Borg Complex Alert!

BorgIt’s been a while since I’ve had occasion to point out a Borg Complex case, but the folks at Google have seen fit to help me remedy that situation.

At MIT’s EmTech conference last Thursday, the head of the display division at Google-X, Mary Lou Jepsen, gave us a few gems.

Speaking of Google Glass and its successors, Jepsen explained, “It’s basically a way of amplifying you. I’ve thought for many years that a laptop is an extension of my mind. Why not have it closer to my mind, and on me all the time?”

Why not, indeed.

In any case, her division is hard at work. They are “maybe sleeping three hours a night to bring the technology forward.”

“It’s coming,” she added. “I don’t think it’s stoppable.” Then why, I ask, lose so much sleep over it. One really ought not wear oneself ragged over something that’s bound to come to pass inevitably.

But, as per Mr. Brin’s directives, she wasn’t saying much about what exactly was coming. Whatever the next iteration of wearable computing looks like, Jepsen tells us “you become addicted to the speed of it, and it lets you do more fast and easily.”

Concerns? Never you mind. Remember Mr. Schmidts’s comforting assurances: “Our goal is to make the world better. We’ll take the criticism along the way, but criticisms are inevitably from people who are afraid of change or who have not figured out that there will be an adaptation of society to it.”

Silly fearful critics. Don’t they know resistance is futile, society will be assimi … er … will adapt.

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15 thoughts on “Borg Complex Alert!

  1. Excellent commentary, Michael. Especially enjoyed your conclusion, which correctly points out an attitude that must be pretty similar to that of the pioneering Americans as they overtook the Native Americans: If you don’t want to go along with our way of doing things, too bad for you. I also like you point about the feverishness with which the technophiles are driving toward the Singularity. I make the same point in my book. If it’s inevitable, why proselytize so fervently on its behalf?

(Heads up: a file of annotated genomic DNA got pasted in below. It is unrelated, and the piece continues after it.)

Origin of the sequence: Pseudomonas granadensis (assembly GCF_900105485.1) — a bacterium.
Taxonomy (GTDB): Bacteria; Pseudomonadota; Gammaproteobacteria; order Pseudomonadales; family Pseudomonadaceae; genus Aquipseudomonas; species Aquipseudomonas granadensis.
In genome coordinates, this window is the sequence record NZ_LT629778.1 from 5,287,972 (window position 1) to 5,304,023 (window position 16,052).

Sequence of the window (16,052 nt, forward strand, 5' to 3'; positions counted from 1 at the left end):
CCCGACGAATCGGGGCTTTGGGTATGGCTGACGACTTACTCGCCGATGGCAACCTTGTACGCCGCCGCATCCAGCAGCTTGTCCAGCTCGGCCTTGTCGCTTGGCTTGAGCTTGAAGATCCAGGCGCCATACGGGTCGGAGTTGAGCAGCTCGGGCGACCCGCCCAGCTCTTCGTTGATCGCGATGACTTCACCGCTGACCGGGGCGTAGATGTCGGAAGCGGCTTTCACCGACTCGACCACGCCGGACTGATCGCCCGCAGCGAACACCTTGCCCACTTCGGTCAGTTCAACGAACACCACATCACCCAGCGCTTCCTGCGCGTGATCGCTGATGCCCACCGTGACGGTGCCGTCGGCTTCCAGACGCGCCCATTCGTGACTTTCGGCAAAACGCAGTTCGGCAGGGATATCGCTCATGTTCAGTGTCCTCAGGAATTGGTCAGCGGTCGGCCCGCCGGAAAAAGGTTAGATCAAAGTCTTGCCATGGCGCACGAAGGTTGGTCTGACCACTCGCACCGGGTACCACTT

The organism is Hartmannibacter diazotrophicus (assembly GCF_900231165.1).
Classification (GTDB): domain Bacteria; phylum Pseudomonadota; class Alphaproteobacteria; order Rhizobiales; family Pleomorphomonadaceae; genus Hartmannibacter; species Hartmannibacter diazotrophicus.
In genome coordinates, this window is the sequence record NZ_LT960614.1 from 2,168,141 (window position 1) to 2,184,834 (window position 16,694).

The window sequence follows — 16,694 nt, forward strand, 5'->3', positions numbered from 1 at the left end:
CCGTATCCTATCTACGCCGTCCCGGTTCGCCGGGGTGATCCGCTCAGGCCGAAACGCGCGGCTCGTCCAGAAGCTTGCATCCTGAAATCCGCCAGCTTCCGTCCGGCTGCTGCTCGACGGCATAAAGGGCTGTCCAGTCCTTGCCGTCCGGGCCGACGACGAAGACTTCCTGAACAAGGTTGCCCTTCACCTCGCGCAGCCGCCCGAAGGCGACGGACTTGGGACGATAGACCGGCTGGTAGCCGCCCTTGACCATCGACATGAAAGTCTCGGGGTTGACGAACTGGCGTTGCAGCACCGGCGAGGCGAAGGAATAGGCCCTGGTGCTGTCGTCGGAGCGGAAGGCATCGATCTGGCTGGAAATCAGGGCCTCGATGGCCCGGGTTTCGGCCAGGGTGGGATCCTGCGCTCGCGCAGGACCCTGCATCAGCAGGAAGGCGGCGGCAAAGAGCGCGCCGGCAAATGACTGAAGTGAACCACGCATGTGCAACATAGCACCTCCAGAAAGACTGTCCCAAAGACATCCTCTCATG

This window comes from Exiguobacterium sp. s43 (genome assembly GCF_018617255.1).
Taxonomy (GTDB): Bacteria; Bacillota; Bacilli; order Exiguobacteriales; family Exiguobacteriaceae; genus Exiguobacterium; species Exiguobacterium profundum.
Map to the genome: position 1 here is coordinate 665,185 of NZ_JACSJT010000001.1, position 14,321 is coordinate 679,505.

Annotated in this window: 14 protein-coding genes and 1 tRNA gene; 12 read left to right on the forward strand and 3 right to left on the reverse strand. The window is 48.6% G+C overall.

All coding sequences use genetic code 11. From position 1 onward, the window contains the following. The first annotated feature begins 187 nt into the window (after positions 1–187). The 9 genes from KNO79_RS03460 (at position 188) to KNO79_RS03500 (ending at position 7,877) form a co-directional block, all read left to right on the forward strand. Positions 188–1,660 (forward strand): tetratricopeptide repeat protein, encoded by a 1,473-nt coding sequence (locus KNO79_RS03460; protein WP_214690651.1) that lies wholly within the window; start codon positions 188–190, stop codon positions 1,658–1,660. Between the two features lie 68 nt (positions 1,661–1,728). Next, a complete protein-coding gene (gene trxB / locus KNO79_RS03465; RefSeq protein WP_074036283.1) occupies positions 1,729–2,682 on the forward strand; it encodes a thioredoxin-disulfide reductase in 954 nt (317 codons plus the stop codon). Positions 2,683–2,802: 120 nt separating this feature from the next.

2. Well done, Michael.

    This guy Schmidt comes across as condescending and pompous. Schmidt, “…but criticisms are inevitably from people who are afraid of change or who have not figured out that there will be an adaptation of society to it.” Can you imagine his fear if his world was turned upside down and the grand success he has had no longer meant anything to anyone anywhere? Think of a scene from a dystopian film or book. (Something that could someday be an unintended consequence of his company’s efforts.)

  3. “It’s basically a way of amplifying you.” But as the great Bill Cosby said, “What if you’re an asshole?”

  4. Hey Michael,

    Criticism is good , but dont you think that they are for the improving our standards and not because, they are afraid of doing the stuff we do in the first place?

    In fact , a critic would be your contempory in your particular field so he could be knowing what you do.

  5. I’ve read that the ‘next big thing’ is ‘wearable technology,’ otherwise known as a watch/smartphone rolled into one. Given the screen-space required to actually do something with a touch screen, I don’t think this is the next big thing. Google glasses may be on to something, but I think they are still in gimmick territory, and not a practical, usable device.
    I also make sure to separate from the hive-mind of my laptop once a day.

  6. Staying up late, at least in this context, means you find the work too interesting to go to sleep. I find myself doing the same when I’m messing about patching and tweaking Skyrim. Like many others I get more fun, enjoyment & satisfaction messing about & modding with the game, than actually playing it. It’s the classic “one more go” syndrome, (or flow) that you get with really good games.

    As for what’s coming, I guess some analogue of “Google Island” or “better humans” where the tech utopians get their hearts desire, it’s all shiny, and there are things to endlessly tweak and experiment with. While dystopians and those who are afraid of change are horrified. Death is the only constant in human life so far, but change, (excepting the “dark ages”) would have to be a close second.

    Happiness as they say is a means of travel, not a destination.

    What is more scary, that Google/Schmidt should achieve their dream, or that they actually believe in it?

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